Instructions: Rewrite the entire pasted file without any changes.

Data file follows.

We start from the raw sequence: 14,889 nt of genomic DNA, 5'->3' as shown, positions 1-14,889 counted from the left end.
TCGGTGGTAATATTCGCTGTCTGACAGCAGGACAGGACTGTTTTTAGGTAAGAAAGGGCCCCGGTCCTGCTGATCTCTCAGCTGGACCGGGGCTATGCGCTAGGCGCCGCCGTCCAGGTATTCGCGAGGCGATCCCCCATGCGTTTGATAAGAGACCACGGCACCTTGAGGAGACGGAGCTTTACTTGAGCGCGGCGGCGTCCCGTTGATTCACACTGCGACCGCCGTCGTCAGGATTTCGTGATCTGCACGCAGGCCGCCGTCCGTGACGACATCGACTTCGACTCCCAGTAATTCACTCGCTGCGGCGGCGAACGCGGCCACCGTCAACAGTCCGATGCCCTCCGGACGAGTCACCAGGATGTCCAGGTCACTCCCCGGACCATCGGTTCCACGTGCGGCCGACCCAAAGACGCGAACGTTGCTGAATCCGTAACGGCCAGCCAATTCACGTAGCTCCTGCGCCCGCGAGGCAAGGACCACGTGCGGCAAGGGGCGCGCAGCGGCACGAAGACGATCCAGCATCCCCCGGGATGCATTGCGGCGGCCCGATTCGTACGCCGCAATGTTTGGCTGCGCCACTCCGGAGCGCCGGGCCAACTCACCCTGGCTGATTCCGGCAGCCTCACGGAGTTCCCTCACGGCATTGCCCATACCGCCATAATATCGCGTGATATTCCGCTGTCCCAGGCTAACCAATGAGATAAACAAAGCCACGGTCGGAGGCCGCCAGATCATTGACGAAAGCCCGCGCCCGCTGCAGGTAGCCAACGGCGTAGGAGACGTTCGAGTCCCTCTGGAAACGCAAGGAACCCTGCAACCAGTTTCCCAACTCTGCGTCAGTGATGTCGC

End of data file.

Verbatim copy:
We start from the raw sequence: 14,889 nt of genomic DNA, 5'->3' as shown, positions 1-14,889 counted from the left end.
TCGGTGGTAATATTCGCTGTCTGACAGCAGGACAGGACTGTTTTTAGGTAAGAAAGGGCCCCGGTCCTGCTGATCTCTCAGCTGGACCGGGGCTATGCGCTAGGCGCCGCCGTCCAGGTATTCGCGAGGCGATCCCCCATGCGTTTGATAAGAGACCACGGCACCTTGAGGAGACGGAGCTTTACTTGAGCGCGGCGGCGTCCCGTTGATTCACACTGCGACCGCCGTCGTCAGGATTTCGTGATCTGCACGCAGGCCGCCGTCCGTGACGACATCGACTTCGACTCCCAGTAATTCACTCGCTGCGGCGGCGAACGCGGCCACCGTCAACAGTCCGATGCCCTCCGGACGAGTCACCAGGATGTCCAGGTCACTCCCCGGACCATCGGTTCCACGTGCGGCCGACCCAAAGACGCGAACGTTGCTGAATCCGTAACGGCCAGCCAATTCACGTAGCTCCTGCGCCCGCGAGGCAAGGACCACGTGCGGCAAGGGGCGCGCAGCGGCACGAAGACGATCCAGCATCCCCCGGGATGCATTGCGGCGGCCCGATTCGTACGCCGCAATGTTTGGCTGCGCCACTCCGGAGCGCCGGGCCAACTCACCCTGGCTGATTCCGGCAGCCTCACGGAGTTCCCTCACGGCATTGCCCATACCGCCATAATATCGCGTGATATTCCGCTGTCCCAGGCTAACCAATGAGATAAACAAAGCCACGGTCGGAGGCCGCCAGATCATTGACGAAAGCCCGCGCCCGCTGCAGGTAGCCAACGGCGTAGGAGACGTTCGAGTCCCTCTGGAAACGCAAGGAACCCTGCAACCAGTTTCCCAACTCTGCGTCAGTGATGTCGC